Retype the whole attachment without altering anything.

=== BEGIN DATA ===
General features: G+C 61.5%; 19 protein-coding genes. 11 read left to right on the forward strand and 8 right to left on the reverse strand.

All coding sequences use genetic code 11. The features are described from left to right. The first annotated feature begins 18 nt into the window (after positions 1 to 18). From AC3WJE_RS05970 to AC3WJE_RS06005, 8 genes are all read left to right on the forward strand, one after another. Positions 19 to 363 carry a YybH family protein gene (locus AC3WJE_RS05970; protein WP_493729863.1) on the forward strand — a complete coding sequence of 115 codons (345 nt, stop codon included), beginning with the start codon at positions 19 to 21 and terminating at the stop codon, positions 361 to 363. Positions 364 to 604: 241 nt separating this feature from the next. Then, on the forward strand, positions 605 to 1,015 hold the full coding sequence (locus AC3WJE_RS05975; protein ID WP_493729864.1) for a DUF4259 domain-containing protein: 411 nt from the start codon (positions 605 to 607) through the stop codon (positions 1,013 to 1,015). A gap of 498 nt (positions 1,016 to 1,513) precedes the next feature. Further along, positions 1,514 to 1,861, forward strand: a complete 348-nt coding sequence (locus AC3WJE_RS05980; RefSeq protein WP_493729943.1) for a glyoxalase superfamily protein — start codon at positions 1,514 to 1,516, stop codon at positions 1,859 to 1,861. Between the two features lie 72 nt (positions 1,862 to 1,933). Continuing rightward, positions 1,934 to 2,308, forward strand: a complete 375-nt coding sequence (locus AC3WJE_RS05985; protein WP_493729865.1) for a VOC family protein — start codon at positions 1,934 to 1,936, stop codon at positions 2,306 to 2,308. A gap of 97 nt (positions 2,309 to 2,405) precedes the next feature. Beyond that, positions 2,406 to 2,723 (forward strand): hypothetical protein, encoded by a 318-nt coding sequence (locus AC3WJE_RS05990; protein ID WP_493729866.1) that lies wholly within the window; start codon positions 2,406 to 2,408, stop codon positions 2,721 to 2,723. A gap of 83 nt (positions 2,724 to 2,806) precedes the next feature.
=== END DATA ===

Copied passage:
General features: G+C 61.5%; 19 protein-coding genes. 11 read left to right on the forward strand and 8 right to left on the reverse strand.

All coding sequences use genetic code 11. The features are described from left to right. The first annotated feature begins 18 nt into the window (after positions 1 to 18). From AC3WJE_RS05970 to AC3WJE_RS06005, 8 genes are all read left to right on the forward strand, one after another. Positions 19 to 363 carry a YybH family protein gene (locus AC3WJE_RS05970; protein WP_493729863.1) on the forward strand — a complete coding sequence of 115 codons (345 nt, stop codon included), beginning with the start codon at positions 19 to 21 and terminating at the stop codon, positions 361 to 363. Positions 364 to 604: 241 nt separating this feature from the next. Then, on the forward strand, positions 605 to 1,015 hold the full coding sequence (locus AC3WJE_RS05975; protein ID WP_493729864.1) for a DUF4259 domain-containing protein: 411 nt from the start codon (positions 605 to 607) through the stop codon (positions 1,013 to 1,015). A gap of 498 nt (positions 1,016 to 1,513) precedes the next feature. Further along, positions 1,514 to 1,861, forward strand: a complete 348-nt coding sequence (locus AC3WJE_RS05980; RefSeq protein WP_493729943.1) for a glyoxalase superfamily protein — start codon at positions 1,514 to 1,516, stop codon at positions 1,859 to 1,861. Between the two features lie 72 nt (positions 1,862 to 1,933). Continuing rightward, positions 1,934 to 2,308, forward strand: a complete 375-nt coding sequence (locus AC3WJE_RS05985; protein WP_493729865.1) for a VOC family protein — start codon at positions 1,934 to 1,936, stop codon at positions 2,306 to 2,308. A gap of 97 nt (positions 2,309 to 2,405) precedes the next feature. Beyond that, positions 2,406 to 2,723 (forward strand): hypothetical protein, encoded by a 318-nt coding sequence (locus AC3WJE_RS05990; protein ID WP_493729866.1) that lies wholly within the window; start codon positions 2,406 to 2,408, stop codon positions 2,721 to 2,723. A gap of 83 nt (positions 2,724 to 2,806) precedes the next feature.